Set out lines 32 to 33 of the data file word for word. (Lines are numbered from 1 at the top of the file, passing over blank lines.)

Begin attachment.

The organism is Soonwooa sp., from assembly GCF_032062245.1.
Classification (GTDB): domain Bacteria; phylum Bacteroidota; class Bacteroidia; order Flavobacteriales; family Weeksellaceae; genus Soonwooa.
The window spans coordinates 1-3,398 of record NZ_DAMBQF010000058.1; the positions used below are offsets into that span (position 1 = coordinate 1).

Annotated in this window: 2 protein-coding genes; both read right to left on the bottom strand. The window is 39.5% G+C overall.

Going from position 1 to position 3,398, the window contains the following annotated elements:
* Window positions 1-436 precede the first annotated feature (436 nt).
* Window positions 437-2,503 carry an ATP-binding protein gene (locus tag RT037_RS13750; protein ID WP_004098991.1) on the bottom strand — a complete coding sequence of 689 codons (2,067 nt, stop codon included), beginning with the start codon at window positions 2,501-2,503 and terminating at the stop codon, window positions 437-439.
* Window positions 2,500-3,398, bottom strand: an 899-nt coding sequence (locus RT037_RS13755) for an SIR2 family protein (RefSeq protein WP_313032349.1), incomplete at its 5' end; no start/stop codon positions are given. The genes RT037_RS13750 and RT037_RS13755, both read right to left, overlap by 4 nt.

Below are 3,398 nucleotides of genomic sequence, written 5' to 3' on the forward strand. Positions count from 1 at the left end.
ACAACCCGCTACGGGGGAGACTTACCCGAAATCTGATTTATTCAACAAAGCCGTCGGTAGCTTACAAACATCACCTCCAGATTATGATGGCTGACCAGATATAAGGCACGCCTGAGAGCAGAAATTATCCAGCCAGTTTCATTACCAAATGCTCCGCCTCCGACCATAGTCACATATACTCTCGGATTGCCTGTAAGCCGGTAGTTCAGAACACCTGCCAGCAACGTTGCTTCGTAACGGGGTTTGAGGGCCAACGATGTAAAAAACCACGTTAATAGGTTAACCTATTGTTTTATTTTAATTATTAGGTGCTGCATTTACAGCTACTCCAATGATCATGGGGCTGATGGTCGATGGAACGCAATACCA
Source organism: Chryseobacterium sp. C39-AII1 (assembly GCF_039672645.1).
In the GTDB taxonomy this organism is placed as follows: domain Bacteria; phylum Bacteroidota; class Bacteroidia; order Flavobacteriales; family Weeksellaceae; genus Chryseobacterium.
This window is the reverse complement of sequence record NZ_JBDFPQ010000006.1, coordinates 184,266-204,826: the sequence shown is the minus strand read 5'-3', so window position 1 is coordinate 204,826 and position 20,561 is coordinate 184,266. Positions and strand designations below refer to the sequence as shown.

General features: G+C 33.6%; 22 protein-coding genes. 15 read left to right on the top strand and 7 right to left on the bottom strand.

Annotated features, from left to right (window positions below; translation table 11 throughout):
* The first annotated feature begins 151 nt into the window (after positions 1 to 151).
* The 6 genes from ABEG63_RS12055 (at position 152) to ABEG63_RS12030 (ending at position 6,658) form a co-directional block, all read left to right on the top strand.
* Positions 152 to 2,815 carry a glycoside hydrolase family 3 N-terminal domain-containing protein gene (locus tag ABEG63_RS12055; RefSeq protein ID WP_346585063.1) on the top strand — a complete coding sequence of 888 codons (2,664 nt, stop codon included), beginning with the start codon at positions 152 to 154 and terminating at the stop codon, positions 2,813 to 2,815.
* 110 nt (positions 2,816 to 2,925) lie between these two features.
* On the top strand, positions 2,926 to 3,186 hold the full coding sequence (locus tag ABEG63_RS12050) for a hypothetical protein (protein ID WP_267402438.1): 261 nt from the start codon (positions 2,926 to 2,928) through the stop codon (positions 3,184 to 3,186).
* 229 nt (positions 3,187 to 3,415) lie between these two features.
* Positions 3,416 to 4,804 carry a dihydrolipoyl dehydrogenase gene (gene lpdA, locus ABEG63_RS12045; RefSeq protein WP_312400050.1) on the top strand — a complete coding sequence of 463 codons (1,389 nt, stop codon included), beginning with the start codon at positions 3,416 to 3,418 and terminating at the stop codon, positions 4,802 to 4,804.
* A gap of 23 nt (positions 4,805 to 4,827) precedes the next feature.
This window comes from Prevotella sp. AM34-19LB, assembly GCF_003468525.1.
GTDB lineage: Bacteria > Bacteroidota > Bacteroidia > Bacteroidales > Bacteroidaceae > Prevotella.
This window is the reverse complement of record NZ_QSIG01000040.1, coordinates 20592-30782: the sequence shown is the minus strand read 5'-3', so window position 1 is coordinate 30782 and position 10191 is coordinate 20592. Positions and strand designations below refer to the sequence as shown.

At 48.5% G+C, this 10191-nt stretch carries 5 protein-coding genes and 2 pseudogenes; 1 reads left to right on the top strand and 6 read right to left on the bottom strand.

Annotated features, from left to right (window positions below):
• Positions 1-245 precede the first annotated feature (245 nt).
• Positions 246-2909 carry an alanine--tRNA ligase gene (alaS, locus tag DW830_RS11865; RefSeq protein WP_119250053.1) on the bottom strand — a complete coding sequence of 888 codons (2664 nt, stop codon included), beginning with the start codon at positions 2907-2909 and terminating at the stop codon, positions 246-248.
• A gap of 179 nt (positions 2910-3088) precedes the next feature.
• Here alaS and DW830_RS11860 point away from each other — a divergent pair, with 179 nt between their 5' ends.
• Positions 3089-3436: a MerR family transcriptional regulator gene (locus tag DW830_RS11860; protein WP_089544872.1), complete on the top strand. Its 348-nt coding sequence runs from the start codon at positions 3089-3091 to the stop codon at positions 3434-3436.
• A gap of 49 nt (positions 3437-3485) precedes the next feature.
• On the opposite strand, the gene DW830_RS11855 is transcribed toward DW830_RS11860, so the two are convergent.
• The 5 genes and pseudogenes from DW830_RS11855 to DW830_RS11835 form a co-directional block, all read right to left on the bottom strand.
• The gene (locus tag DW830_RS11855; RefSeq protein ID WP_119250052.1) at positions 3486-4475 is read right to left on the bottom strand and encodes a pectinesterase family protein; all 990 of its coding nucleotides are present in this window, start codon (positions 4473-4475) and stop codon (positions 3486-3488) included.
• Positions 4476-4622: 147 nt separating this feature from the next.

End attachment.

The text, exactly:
• Here alaS and DW830_RS11860 point away from each other — a divergent pair, with 179 nt between their 5' ends.
• Positions 3089-3436: a MerR family transcriptional regulator gene (locus tag DW830_RS11860; protein WP_089544872.1), complete on the top strand. Its 348-nt coding sequence runs from the start codon at positions 3089-3091 to the stop codon at positions 3434-3436.